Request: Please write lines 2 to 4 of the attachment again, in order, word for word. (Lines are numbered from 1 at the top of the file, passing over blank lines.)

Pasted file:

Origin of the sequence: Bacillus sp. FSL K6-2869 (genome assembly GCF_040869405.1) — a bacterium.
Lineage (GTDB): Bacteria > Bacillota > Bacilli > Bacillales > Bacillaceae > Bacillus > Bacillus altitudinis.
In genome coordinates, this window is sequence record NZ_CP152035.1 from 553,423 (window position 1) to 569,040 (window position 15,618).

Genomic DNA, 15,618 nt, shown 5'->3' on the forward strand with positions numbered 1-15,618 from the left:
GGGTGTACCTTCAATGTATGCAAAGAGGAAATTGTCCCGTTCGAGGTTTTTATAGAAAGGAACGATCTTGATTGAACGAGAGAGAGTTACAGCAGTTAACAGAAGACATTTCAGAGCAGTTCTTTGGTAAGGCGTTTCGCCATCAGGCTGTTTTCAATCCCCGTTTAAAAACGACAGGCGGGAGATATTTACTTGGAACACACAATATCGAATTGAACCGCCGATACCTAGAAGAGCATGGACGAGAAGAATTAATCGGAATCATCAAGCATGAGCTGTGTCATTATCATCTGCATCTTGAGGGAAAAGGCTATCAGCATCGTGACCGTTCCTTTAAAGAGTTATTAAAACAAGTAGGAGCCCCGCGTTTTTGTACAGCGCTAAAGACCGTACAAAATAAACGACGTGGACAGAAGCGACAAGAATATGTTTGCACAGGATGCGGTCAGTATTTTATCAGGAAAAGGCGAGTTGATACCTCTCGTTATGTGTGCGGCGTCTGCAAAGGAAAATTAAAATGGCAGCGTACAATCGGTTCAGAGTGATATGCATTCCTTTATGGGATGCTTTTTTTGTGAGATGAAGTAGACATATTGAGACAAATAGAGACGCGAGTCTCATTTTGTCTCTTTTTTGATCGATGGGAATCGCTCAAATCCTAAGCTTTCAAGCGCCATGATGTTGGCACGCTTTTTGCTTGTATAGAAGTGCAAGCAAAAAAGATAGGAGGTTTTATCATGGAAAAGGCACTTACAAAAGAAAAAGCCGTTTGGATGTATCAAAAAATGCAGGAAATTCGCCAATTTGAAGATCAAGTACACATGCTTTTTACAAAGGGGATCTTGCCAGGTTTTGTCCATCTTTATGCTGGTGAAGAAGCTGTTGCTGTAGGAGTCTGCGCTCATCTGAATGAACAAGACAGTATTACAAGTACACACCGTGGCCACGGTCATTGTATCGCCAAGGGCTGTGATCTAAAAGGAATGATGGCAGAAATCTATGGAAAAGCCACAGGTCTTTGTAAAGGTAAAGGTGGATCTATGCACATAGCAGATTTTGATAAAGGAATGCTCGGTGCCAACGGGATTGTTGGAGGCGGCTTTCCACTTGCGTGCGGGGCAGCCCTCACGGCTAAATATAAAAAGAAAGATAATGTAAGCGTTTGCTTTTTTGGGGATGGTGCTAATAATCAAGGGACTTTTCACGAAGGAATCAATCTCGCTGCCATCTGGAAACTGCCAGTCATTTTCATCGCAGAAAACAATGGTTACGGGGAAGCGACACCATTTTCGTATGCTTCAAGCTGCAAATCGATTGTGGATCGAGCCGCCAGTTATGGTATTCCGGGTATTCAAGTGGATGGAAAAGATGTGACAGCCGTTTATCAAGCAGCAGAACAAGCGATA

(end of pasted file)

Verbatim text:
Lineage (GTDB): Bacteria > Bacillota > Bacilli > Bacillales > Bacillaceae > Bacillus > Bacillus altitudinis.
In genome coordinates, this window is sequence record NZ_CP152035.1 from 553,423 (window position 1) to 569,040 (window position 15,618).

Genomic DNA, 15,618 nt, shown 5'->3' on the forward strand with positions numbered 1-15,618 from the left: